The Bottom Line: FHBA Responds to BOAF Position Statement Against Building Code Bill

SB 7000 is one of FHBA’s primary priorities for the 2017 Legislative Session. Simply put, SB 7000 proposes to move the building code development process from the “shade” and place it in the “sunshine.”

Florida has a longstanding tradition of governing in the sunshine – meaning policy proposals are vetted and approved in a public forum. Proposed amendments to statutes or rules are proposed in a manner which allow comparison to current law and then each proposal (not matter how technical) is vetted with respect to its impact. Florida’s building code is not developed like all other rule and laws in Florida.

Current law requires the Florida Building Commission to adopt the most recent code developed by the by International Code Council (ICC) then embark on the arduously inexact task of identifying and amending provisions of the ICC that conflict with the standards of Florida. Current law also requires that all Florida specific amendments to the code be sunsetted (removed from the code) until re-enacted by the Building Commission. Once the process is completed, it is not a surprise that this new code is often misunderstood and unfamiliar to contractors. The individual changes to Florida’s code have not been vetted and reviewed for Florida impact by stakeholders such as the FHBA.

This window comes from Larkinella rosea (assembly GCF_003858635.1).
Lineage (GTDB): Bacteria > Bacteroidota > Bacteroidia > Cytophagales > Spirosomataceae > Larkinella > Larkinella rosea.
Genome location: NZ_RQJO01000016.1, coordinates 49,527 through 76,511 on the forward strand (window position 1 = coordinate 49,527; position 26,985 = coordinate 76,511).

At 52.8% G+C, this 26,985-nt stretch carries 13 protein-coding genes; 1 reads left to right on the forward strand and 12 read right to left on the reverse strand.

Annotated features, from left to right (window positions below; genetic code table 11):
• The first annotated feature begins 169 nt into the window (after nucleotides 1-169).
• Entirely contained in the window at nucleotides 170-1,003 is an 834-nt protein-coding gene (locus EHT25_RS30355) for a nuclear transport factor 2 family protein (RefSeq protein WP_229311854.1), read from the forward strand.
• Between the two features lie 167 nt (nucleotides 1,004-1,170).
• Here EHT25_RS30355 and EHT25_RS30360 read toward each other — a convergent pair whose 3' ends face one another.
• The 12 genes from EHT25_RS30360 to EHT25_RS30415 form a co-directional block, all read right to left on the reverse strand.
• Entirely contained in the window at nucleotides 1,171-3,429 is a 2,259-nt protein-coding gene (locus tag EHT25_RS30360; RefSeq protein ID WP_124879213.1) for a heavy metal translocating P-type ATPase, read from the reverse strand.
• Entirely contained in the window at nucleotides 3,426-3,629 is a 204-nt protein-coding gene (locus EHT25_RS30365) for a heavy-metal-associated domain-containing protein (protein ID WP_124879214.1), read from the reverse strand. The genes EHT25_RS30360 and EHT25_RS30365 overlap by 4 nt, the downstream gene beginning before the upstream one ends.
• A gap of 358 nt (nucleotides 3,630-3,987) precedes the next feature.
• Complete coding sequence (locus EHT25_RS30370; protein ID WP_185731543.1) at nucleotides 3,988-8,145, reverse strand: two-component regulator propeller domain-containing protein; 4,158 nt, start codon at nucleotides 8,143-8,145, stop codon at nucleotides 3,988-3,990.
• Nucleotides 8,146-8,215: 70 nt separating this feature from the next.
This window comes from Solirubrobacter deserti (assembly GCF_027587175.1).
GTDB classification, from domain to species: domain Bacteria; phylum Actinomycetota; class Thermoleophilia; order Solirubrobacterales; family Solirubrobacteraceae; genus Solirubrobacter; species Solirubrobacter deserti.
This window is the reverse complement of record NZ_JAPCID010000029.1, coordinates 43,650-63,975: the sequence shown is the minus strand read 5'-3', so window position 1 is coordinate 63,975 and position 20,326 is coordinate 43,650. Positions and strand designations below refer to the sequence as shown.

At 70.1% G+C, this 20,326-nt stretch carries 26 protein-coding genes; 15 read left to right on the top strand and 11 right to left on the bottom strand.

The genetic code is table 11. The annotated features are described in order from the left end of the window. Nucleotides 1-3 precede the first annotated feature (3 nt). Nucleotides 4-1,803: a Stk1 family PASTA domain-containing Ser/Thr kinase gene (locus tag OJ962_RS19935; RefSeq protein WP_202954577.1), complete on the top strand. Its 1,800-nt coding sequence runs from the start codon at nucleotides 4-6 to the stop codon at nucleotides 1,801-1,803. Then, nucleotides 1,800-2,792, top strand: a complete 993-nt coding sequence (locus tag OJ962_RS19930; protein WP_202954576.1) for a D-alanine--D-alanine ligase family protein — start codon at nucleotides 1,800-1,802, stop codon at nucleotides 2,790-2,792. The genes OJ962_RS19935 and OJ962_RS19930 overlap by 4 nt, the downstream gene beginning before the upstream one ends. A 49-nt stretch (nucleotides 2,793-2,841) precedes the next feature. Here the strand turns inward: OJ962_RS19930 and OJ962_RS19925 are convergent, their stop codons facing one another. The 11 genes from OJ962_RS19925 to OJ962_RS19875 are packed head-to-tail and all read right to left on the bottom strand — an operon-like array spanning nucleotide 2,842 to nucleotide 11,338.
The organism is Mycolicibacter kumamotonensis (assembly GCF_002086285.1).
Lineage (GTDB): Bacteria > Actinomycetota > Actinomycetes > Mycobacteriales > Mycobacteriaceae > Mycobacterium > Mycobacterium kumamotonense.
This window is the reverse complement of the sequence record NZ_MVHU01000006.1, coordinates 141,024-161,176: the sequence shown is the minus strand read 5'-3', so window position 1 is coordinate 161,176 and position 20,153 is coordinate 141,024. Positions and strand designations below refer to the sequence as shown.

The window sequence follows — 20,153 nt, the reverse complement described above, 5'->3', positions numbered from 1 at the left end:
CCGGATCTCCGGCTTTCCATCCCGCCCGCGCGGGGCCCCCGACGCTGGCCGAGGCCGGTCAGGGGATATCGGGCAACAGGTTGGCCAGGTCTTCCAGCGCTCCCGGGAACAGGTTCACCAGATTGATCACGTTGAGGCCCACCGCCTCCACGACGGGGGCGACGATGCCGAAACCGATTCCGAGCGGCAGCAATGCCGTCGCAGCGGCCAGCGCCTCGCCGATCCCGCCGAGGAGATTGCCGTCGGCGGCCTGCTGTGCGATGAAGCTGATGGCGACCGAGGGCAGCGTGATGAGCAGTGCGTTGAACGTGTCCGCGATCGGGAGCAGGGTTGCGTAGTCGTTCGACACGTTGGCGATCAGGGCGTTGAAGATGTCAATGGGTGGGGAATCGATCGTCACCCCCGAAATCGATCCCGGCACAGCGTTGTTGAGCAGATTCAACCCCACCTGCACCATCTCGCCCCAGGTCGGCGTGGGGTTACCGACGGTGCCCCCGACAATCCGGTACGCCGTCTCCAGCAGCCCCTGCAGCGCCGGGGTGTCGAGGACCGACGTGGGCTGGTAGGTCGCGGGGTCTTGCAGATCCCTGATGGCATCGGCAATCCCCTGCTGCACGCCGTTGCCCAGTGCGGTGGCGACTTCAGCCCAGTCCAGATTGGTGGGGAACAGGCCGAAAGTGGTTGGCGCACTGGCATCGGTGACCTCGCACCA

SB 7000 seeks to stabilize the code and enhance its understanding by establishing the 6th edition as Florida’s base code and then requiring the Florida Building Commission to update the code every three years. SB 7000 requires that the triennium updating process include a review of the most recent ICC.

How does it change the building code development process? The ICC is not automatically adopted in its entirety. Proposed changes will be drafted to Florida’s base code and vetted to determine the impact on Florida’s consumers.

Change is difficult for those vested in the current process. For example the Building Officials Association of Florida (BOAF) currently opposes the bill. Click here to read their statement in opposition. Though we respect their opinion and their right to take a position on SB 7000, we do not agree with their position. Click here to read FHBA’s response to their opposition.

SB 7000 has been approved unanimously by the Senate Committee on Community Affairs. A companion bill is being introduced in the House and has early support amongst some of its leaders.

Bottom Line: Florida will be better served by allowing Florida’s building code to be amended in the same manner that other rules and laws are amended in Florida.